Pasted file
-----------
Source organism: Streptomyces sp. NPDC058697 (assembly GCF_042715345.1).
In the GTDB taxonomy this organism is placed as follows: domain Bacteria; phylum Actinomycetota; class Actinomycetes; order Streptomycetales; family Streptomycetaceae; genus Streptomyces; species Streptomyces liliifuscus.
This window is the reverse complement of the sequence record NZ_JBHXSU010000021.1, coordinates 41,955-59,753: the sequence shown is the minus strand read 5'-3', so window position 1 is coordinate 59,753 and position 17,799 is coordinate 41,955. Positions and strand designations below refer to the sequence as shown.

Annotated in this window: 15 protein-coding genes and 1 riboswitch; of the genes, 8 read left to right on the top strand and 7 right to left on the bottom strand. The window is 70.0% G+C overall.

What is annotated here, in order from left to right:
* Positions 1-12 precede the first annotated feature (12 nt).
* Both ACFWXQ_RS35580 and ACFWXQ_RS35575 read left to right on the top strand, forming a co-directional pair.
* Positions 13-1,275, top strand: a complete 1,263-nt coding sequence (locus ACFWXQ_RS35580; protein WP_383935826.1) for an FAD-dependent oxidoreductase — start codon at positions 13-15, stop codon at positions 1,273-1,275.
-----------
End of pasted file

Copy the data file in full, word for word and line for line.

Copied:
Source organism: Streptomyces sp. NPDC058697 (assembly GCF_042715345.1).
In the GTDB taxonomy this organism is placed as follows: domain Bacteria; phylum Actinomycetota; class Actinomycetes; order Streptomycetales; family Streptomycetaceae; genus Streptomyces; species Streptomyces liliifuscus.
This window is the reverse complement of the sequence record NZ_JBHXSU010000021.1, coordinates 41,955-59,753: the sequence shown is the minus strand read 5'-3', so window position 1 is coordinate 59,753 and position 17,799 is coordinate 41,955. Positions and strand designations below refer to the sequence as shown.

Annotated in this window: 15 protein-coding genes and 1 riboswitch; of the genes, 8 read left to right on the top strand and 7 right to left on the bottom strand. The window is 70.0% G+C overall.

What is annotated here, in order from left to right:
* Positions 1-12 precede the first annotated feature (12 nt).
* Both ACFWXQ_RS35580 and ACFWXQ_RS35575 read left to right on the top strand, forming a co-directional pair.
* Positions 13-1,275, top strand: a complete 1,263-nt coding sequence (locus ACFWXQ_RS35580; protein WP_383935826.1) for an FAD-dependent oxidoreductase — start codon at positions 13-15, stop codon at positions 1,273-1,275.